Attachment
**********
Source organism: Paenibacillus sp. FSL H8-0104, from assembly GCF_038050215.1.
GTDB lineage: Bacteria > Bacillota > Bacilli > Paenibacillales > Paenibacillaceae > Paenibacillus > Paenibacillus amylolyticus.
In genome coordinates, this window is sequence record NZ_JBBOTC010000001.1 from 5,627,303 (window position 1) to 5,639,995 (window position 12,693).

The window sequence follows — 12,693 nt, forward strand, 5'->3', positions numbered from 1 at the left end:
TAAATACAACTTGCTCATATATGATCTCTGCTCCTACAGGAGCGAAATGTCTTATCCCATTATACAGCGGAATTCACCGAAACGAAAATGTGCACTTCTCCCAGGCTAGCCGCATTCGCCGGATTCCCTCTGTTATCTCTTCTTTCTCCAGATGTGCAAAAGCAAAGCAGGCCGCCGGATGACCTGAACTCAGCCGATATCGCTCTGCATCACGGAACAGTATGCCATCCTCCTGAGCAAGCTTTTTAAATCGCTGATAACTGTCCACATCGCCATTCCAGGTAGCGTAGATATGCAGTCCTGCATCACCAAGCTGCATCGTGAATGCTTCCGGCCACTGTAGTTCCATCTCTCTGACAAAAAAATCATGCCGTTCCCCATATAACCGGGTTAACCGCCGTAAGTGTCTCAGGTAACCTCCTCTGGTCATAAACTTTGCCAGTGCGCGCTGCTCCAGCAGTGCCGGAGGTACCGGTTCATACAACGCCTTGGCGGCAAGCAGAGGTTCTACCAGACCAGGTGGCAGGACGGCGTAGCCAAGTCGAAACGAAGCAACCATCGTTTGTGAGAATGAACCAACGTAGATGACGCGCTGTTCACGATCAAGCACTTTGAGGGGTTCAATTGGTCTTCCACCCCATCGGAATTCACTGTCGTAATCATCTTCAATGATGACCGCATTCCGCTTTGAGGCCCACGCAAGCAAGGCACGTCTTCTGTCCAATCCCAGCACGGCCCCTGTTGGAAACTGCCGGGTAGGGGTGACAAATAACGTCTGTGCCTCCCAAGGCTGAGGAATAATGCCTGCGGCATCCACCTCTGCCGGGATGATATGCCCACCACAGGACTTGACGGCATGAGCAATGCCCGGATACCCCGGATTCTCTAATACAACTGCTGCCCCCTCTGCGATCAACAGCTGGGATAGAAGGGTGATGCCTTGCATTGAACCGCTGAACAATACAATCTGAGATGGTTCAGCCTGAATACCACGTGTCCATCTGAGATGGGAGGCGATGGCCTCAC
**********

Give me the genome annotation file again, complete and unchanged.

Source organism: Paenibacillus sp. FSL H8-0104, from assembly GCF_038050215.1.
GTDB lineage: Bacteria > Bacillota > Bacilli > Paenibacillales > Paenibacillaceae > Paenibacillus > Paenibacillus amylolyticus.
In genome coordinates, this window is sequence record NZ_JBBOTC010000001.1 from 5,627,303 (window position 1) to 5,639,995 (window position 12,693).

The window sequence follows — 12,693 nt, forward strand, 5'->3', positions numbered from 1 at the left end:
TAAATACAACTTGCTCATATATGATCTCTGCTCCTACAGGAGCGAAATGTCTTATCCCATTATACAGCGGAATTCACCGAAACGAAAATGTGCACTTCTCCCAGGCTAGCCGCATTCGCCGGATTCCCTCTGTTATCTCTTCTTTCTCCAGATGTGCAAAAGCAAAGCAGGCCGCCGGATGACCTGAACTCAGCCGATATCGCTCTGCATCACGGAACAGTATGCCATCCTCCTGAGCAAGCTTTTTAAATCGCTGATAACTGTCCACATCGCCATTCCAGGTAGCGTAGATATGCAGTCCTGCATCACCAAGCTGCATCGTGAATGCTTCCGGCCACTGTAGTTCCATCTCTCTGACAAAAAAATCATGCCGTTCCCCATATAACCGGGTTAACCGCCGTAAGTGTCTCAGGTAACCTCCTCTGGTCATAAACTTTGCCAGTGCGCGCTGCTCCAGCAGTGCCGGAGGTACCGGTTCATACAACGCCTTGGCGGCAAGCAGAGGTTCTACCAGACCAGGTGGCAGGACGGCGTAGCCAAGTCGAAACGAAGCAACCATCGTTTGTGAGAATGAACCAACGTAGATGACGCGCTGTTCACGATCAAGCACTTTGAGGGGTTCAATTGGTCTTCCACCCCATCGGAATTCACTGTCGTAATCATCTTCAATGATGACCGCATTCCGCTTTGAGGCCCACGCAAGCAAGGCACGTCTTCTGTCCAATCCCAGCACGGCCCCTGTTGGAAACTGCCGGGTAGGGGTGACAAATAACGTCTGTGCCTCCCAAGGCTGAGGAATAATGCCTGCGGCATCCACCTCTGCCGGGATGATATGCCCACCACAGGACTTGACGGCATGAGCAATGCCCGGATACCCCGGATTCTCTAATACAACTGCTGCCCCCTCTGCGATCAACAGCTGGGATAGAAGGGTGATGCCTTGCATTGAACCGCTGAACAATACAATCTGAGATGGTTCAGCCTGAATACCACGTGTCCATCTGAGATGGGAGGCGATGGCCTCAC